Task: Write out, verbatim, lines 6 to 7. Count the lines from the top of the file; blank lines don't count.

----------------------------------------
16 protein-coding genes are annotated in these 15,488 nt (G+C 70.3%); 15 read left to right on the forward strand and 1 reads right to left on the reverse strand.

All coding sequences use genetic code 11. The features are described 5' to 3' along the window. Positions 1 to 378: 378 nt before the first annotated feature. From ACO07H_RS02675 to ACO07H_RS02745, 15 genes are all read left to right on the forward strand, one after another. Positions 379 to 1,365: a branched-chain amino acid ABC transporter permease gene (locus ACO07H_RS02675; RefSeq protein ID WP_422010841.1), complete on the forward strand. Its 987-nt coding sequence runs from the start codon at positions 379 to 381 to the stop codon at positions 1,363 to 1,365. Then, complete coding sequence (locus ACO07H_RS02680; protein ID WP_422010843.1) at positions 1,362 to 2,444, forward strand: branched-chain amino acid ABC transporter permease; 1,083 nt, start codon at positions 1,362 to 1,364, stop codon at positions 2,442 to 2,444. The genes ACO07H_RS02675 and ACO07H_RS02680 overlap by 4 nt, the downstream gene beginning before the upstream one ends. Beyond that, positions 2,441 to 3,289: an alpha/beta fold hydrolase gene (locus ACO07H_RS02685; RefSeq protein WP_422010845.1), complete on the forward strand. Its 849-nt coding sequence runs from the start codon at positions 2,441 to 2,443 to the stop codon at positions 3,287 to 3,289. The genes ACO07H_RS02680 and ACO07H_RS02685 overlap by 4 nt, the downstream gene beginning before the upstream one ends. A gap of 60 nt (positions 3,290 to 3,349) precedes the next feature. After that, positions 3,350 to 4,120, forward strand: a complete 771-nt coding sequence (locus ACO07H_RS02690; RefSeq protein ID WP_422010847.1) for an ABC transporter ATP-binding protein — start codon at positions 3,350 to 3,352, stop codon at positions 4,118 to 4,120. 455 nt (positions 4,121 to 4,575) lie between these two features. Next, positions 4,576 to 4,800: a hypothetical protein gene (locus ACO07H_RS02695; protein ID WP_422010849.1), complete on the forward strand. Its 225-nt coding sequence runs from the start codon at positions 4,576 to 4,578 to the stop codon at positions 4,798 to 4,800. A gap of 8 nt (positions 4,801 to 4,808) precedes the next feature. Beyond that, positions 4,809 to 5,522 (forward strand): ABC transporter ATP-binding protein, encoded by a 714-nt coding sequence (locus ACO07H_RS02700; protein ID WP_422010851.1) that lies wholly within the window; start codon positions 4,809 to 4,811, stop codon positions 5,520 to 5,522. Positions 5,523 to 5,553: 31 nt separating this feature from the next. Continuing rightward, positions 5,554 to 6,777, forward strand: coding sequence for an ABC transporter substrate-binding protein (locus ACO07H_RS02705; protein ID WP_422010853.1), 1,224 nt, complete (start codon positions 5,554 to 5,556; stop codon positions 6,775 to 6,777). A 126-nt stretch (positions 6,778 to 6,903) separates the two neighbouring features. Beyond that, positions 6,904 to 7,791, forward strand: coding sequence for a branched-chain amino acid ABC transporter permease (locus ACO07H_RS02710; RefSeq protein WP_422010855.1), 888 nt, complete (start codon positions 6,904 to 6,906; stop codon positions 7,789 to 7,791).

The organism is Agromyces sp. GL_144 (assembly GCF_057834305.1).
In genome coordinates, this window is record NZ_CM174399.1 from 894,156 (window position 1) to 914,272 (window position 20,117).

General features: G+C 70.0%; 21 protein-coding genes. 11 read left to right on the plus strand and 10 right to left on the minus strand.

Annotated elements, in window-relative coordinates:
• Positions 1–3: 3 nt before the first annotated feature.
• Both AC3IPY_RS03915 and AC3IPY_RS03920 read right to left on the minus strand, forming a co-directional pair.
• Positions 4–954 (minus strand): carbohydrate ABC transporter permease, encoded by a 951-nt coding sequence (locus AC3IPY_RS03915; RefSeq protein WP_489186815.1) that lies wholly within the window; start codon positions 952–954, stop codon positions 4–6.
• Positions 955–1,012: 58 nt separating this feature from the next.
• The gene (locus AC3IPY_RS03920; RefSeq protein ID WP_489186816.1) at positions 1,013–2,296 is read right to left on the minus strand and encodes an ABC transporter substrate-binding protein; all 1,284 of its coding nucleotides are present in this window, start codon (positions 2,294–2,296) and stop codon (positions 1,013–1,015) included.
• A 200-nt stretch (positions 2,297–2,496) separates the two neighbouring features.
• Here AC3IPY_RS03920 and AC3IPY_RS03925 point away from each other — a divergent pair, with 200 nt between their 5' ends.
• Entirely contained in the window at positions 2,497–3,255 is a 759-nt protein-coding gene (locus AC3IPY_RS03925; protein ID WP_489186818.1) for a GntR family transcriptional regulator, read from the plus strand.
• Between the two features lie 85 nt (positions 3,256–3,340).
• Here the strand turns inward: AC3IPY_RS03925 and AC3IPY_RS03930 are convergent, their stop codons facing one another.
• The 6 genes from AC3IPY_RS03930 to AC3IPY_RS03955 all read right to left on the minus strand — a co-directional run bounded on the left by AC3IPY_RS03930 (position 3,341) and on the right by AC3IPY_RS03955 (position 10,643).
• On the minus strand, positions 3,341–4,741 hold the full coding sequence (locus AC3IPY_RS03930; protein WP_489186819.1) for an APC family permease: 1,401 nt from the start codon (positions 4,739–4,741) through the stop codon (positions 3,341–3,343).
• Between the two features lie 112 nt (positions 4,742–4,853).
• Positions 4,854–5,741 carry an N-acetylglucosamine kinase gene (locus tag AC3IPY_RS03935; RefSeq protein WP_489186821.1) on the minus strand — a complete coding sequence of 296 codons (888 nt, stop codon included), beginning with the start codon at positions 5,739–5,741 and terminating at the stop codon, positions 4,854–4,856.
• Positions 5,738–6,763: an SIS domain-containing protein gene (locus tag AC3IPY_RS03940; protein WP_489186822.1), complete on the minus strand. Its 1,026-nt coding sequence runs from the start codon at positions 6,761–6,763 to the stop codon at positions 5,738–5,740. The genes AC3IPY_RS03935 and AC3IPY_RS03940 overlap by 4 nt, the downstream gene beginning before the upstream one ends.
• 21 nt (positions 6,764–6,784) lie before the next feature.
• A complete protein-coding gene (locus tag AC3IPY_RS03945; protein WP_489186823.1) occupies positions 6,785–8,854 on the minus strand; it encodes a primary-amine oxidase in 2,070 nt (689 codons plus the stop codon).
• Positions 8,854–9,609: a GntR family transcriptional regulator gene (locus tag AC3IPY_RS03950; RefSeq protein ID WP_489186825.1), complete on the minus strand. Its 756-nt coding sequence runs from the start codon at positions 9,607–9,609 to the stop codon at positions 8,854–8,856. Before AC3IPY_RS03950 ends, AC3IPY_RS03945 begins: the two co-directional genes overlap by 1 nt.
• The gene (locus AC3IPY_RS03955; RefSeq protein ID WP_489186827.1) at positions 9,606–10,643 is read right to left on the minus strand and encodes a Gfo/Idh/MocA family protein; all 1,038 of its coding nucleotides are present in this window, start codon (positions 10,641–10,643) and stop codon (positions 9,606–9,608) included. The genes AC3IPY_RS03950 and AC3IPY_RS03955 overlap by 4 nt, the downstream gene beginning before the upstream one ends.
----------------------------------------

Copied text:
Annotated elements, in window-relative coordinates:
• Positions 1–3: 3 nt before the first annotated feature.